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Freetown traffic: an unending nightmare

May 8, 2015 By Samuel Ben Turay

Having waited at the Regent motor park for about an hour for a bus to central Freetown, 51-year-old Abu Sesay was getting visibly irritated and tired. He was number 96 in the queue, meaning that he wasn’t even sure he could get on the next bus. Yet, he had very urgent business to do in Freetown.

“I find it very difficult to get a vehicle to take me. I am not strong enough to stand for a very long time,” Mr. Sesay told Concord Times.

Behind Sesay were at least 40 others, all sweating and waiting for a vehicle.

Haja Mariama Kanu who lives in the Wellington community in the east-end of the city faces a similar situation. She used to leave her home at 6:00am to go to work. Yet, due to the traffic congestion, she could never arrive at her workplace at Circular Road in central Freetown before 9:00am.

“I am now compelled to leave home with the children at 5:30am. Even then, I am sometimes late due to the rush for transport even at that time of the morning and the heavy traffic along Kissy Road and Fourah Bay Road,” she expressed.

There are serious traffic congestions along Kissy Road, New England, and Aberdeen Road – indeed in nearly all parts of Freetown. It is as though Freetown is in a standstill: commuters’ snail around, vehicles loaded with passengers are standing still and unruly drivers honk intermittently in apparent frustration.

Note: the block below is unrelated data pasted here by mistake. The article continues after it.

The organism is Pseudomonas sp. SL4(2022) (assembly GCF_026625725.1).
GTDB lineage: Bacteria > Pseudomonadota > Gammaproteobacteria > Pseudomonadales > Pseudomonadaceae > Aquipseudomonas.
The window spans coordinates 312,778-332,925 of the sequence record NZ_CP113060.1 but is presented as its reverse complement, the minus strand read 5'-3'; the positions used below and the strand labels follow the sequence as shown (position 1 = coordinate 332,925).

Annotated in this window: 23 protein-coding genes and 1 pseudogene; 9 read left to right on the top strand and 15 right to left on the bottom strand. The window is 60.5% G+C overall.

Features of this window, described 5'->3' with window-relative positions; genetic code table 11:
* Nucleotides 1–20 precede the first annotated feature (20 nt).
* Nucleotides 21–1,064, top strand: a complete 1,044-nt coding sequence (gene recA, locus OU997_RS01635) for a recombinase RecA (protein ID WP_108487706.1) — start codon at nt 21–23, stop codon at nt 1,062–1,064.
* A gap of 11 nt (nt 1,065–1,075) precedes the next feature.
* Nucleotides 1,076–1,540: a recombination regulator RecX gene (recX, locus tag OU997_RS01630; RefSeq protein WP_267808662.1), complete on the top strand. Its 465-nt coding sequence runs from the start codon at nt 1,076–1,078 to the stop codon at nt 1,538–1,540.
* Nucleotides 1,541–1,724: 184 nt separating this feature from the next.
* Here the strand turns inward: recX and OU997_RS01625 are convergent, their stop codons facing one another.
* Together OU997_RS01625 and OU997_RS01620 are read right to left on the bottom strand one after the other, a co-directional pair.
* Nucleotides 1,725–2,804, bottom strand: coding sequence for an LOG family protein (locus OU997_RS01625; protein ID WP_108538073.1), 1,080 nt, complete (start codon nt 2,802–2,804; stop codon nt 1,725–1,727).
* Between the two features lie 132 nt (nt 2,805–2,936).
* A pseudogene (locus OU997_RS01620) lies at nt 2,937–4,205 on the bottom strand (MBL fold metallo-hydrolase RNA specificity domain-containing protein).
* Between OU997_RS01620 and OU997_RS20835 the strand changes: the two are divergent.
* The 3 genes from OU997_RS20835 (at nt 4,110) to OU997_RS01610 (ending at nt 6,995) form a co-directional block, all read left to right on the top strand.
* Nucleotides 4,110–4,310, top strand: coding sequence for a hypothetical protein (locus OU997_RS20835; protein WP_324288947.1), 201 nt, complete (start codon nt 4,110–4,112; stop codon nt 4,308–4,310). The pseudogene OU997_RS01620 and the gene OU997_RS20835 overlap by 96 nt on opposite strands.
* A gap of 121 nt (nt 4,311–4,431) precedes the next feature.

There is the more serious issue of the impact on the Ebola fight. “It could undermine the State of Emergency. People are crowded at lorry parks and other places,” noted Mr. Sesay.

Last week, the National Traffic Coordinator of the Sierra Leone Police, Superintendent Ambrose Sovula, highlighted reasons behind the unprecedented traffic congestions in the city. He blamed drivers who have the tendency to do half-way trips rather than full trips.

For example, rather than take a passenger from Brookfields to Lumley, some drivers would prefer to stop at Aberdeen Road junction, which means they can pick other passengers from there and make more money.

Superintendent Sovula also cited bad roads as well as the ongoing rehabilitation and construction of feeder roads.

The Police are aware that the Ebola virus could be transmitted through body contact, which is why officers are posted at each lorry park to ensure that people do not touch one another, he said.

Not everyone agrees with Sovula. In fact, some believe the law enforcement officers themselves often make worse an already bad situation.

Issa Kabba, a poda-poda driver who plies between Lumley and Regent Road, explained that police officers extort money from drivers. “They sometimes ask us to give them between Le 50,000 and Le 150,000.

For Mr. Sesay, the solution to easing traffic congestion lies in more buses. “To me, I think the government should provide more buses to shorten the queues.”

With road constructions underway in many parts of the city, it appears that traffic congestion is not likely to end soon. According to Mohamed S. Bangura, who lives at New England Ville, “the problem of transportation has been an issue for so long. This is not new anymore.”

Simple, the traffic nightmare continues.

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